DDoS attacks have been hitting the headlines with increasing frequency over the last few months. They’re a favored strategy of “hacktivists”, extortionists, and online criminals hoping to create a distraction. In principle, DDoS attacks are quite simple. At the most basic level, a collective of compromised Internet-connected machines direct a flood of data at the target with the aim of degrading its performance, either by saturating its connection to the Internet or using up its resources. The result is a site or service that is no longer usable by visitors. If you’re a Feedly user, you’ll have experienced the results of a DDoS attack recently. Attackers flooded the RSS feed reader’s servers with data, in effect knocking it out of service for several days with the intention of extracting a payment from the company — a sort of modern protection racket. In theory, it’s not difficult to block incoming packets of data — firewalls do it all the time — so why is it so hard to adequately defend a site against a DDoS attack? There are a few reasons, most of which are fundamentally related to the fact that it is very hard to block the data from an attacker without also blocking requests from legitimate users, which would achieve the same result as not having defended against the attack at all — the site would disappear for those users.
Sites Don’t Know Where The Attacks Are Coming From
It’s not as simple as blocking an IP address. Botnets are often made up of many thousands of infected machines spread out all over the world. Blocking them one at a time is feasible, but blocking every zombie machine without accidentally blocking genuine requests is a hard problem.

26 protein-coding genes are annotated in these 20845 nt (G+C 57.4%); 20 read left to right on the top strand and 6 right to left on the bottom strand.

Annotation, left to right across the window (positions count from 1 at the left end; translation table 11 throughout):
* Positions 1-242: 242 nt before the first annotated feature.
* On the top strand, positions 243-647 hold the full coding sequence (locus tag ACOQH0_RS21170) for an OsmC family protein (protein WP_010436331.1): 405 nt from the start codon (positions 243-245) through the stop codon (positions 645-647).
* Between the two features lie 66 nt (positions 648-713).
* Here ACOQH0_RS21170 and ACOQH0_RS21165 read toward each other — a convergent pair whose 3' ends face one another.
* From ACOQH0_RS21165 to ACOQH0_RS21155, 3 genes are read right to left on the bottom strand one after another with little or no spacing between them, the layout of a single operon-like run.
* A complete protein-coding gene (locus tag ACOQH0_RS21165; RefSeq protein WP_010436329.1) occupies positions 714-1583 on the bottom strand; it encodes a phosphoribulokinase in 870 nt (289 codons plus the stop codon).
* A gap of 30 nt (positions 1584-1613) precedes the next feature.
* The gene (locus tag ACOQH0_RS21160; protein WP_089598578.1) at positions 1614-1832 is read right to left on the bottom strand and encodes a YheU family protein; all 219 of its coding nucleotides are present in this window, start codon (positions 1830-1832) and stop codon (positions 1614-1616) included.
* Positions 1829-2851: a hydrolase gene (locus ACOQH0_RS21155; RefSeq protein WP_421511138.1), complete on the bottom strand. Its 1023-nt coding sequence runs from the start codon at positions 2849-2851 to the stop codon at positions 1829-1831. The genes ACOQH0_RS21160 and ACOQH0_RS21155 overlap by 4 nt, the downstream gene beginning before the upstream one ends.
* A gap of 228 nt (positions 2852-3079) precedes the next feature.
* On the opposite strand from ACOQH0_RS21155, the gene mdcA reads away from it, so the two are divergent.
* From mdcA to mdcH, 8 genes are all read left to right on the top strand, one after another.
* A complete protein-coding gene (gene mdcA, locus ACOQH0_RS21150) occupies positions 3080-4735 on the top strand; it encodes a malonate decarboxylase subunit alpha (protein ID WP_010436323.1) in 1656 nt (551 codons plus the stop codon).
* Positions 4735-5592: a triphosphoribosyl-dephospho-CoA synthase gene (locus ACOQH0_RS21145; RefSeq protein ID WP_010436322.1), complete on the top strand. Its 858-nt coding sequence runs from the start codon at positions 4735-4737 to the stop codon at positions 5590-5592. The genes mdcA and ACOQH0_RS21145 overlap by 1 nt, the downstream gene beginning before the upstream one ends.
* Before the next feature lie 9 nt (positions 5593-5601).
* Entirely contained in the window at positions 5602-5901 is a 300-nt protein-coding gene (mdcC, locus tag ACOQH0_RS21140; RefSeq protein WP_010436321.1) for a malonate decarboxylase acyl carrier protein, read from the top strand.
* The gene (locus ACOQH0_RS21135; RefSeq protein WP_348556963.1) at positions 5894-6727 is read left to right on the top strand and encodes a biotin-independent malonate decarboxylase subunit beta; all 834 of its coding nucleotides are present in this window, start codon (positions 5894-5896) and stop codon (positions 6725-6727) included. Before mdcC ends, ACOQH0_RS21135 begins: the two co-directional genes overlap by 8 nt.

Firewalls Aren’t Designed To Handle DDoS Attacks
For a firewall to work against a DDoS attack, especially those using protocols like HTTP or DNS that constitute the bulk of genuine use, it has to record IPs and a history of their requests. During a DDoS attack, that can be thousands of constantly changing IPs and millions of packets of data to keep track of in state tables. The memory and processing resources required to do that quickly for every packet is enormous and most firewalls simply can’t handle the load.
The Defense Can’t Be Mounted On The Hosting Provider’s Infrastructure
By the time the data gets close to the point of attack, there’s such a flood that it’s practically impossible to do anything other than go offline, which is typically the response of smaller web hosting companies when facing a DDoS attack – they close down the site and IP being targeted so that service isn’t degraded for their other clients . Routers, switches, firewalls, and load balancers become overloaded. Very few web hosting providers have the resources and bandwidth to handle that sort of attack. The defense has to be mounted within ISP’s networks and at edge nodes, which is one of the ways that DDoS mitigation services like CloudFlare help. In a nutshell, DDoS attacks are so hard to defend against because the attackers know where the victim is, but the victim doesn’t know where the attackers are. Plus, it’s extremely difficult to tell which packets come from the bad guys and which are legitimate users. Image: Flickr/michaelroper